Find hedges that flower and bring the birds

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Perfectly clipped hedges in a Bathurst garden.

It’s hard to believe that in Canberra’s early days, the parks and gardens department would trim the hedges and cut the grass on nature strips for residents,” says gardening columnist CEDRIC BRYANT

HEDGES have been grown since time immemorial for a multitude of reasons.

Cedric Bryant.

One of the earliest uses was to keep stock in fields when the common land was changed to enclosures. 

They can provide privacy between neighbours and hide ugly sheds and buildings, or work as a windbreak for homes in remote areas. 

Some of the most magnificent tall hedges I’ve seen were in the fruit-growing areas of New Zealand. 

In Canberra’s early days, hedges were encouraged, as can still be seen in Forrest and Red Hill. It is hard to believe that in those days, the parks and gardens department would trim the hedges and cut the grass on nature strips for residents.

The Romans were some of the first to use hedges for ornamental purposes. Buxus sempervirens, or the common English Box, actually originated on the Balearic Islands in the Mediterranean, and were introduced into Britain by the Romans. We generally think of this being grown as clipped, low hedges of about 30-40cm high, but there are examples around Canberra of English box growing to three metres plus.

At my home, I have a magnificent, curved Photinia robusta front hedge for privacy. However, this plant is one of my biggest regrets. It rapidly grows, with thick stems that make it almost impossible to keep clipped, and the smell of the white flowers is quite revolting. I have to use a professional landscape contractor to keep it under control.

I like hedges that have the dual purpose of beautiful flowers and attracting birds, like Viburnum tinus, with relatively small leaves and stems, along with fragrant white flowers. It can be kept to about a metre wide and a couple of metres high, or higher if preferred.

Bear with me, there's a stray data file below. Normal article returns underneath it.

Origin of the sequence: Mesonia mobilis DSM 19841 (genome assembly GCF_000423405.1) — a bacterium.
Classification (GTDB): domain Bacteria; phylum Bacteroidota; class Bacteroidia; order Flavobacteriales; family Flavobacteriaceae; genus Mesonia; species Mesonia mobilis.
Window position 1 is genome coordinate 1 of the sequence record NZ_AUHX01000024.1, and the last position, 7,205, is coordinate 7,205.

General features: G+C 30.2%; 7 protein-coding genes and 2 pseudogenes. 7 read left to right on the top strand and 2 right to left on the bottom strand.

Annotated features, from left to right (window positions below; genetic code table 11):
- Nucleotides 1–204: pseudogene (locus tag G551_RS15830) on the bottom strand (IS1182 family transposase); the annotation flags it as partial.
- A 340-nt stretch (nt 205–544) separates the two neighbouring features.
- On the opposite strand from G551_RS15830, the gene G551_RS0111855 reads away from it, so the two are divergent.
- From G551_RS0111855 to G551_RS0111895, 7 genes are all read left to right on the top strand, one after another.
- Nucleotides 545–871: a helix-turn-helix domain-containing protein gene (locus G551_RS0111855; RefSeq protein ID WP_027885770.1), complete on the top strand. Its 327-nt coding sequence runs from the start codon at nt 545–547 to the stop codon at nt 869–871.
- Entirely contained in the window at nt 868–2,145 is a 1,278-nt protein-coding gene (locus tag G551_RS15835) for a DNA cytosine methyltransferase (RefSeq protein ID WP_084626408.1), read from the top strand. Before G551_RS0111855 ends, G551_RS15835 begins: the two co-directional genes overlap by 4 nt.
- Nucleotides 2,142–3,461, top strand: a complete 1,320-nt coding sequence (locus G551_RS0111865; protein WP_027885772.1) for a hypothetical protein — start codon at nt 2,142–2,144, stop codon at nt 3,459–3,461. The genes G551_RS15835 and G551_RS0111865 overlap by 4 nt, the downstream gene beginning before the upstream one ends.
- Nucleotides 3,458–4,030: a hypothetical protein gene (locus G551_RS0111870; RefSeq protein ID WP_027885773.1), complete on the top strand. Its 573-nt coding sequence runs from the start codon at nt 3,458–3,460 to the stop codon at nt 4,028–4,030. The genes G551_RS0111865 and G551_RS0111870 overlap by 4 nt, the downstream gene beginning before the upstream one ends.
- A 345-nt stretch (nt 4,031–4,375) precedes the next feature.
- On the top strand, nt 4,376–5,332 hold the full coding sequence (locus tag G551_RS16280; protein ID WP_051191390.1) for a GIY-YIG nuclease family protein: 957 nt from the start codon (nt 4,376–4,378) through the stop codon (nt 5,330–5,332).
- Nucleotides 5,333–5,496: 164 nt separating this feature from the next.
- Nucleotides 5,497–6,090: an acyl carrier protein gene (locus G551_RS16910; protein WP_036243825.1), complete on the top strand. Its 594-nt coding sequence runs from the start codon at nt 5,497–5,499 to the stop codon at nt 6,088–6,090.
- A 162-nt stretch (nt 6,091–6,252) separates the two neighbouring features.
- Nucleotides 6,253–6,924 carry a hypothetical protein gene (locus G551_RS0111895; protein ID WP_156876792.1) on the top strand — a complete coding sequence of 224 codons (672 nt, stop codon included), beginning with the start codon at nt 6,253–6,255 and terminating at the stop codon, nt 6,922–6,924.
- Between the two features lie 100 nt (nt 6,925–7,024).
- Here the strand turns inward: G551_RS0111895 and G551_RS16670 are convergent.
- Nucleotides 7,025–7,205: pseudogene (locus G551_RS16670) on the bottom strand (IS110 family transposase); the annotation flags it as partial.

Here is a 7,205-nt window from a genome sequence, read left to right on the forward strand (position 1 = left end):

A stunning hedge of camellia “Hiryu”.

One hedge I used regularly when I was designing gardens was camellia sasanqua “Hiryu”, pictured above, along our back fence. This presents a stunning floral display from autumn to spring and is beloved by honeyeaters for its nectar. 

For a native floral hedge, callistemon “Endeavour” works well and will stand regular clipping. It’s also a great bird attractor. Another hedge plant with brilliant flowers and fruit is Feijoa sellowiana or pineapple guava. The edible fruit follows on from the stunning, fire-engine red flowers and can be eaten fresh or used for making jam. This is a tough, drought-resistant Mediterranean plant, as is Arbutus unedo, or Irish strawberry tree. As the name suggests, it grows in Ireland as well as the Mediterranean, reputedly taken there when St Patrick went on his crusade to convert the Celts. 

From the Middle East comes Laurus nobilis, or bay tree, used in many dishes. Originally used by the Greeks and Romans as a victor’s crown in athletic games, it’s regarded as a sign of excellence – also as in “poet laureate” or “baccalaureate”. 

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Cedric Bryant
Trained horticulturist and garden designer with over 30 years experience in the industry.

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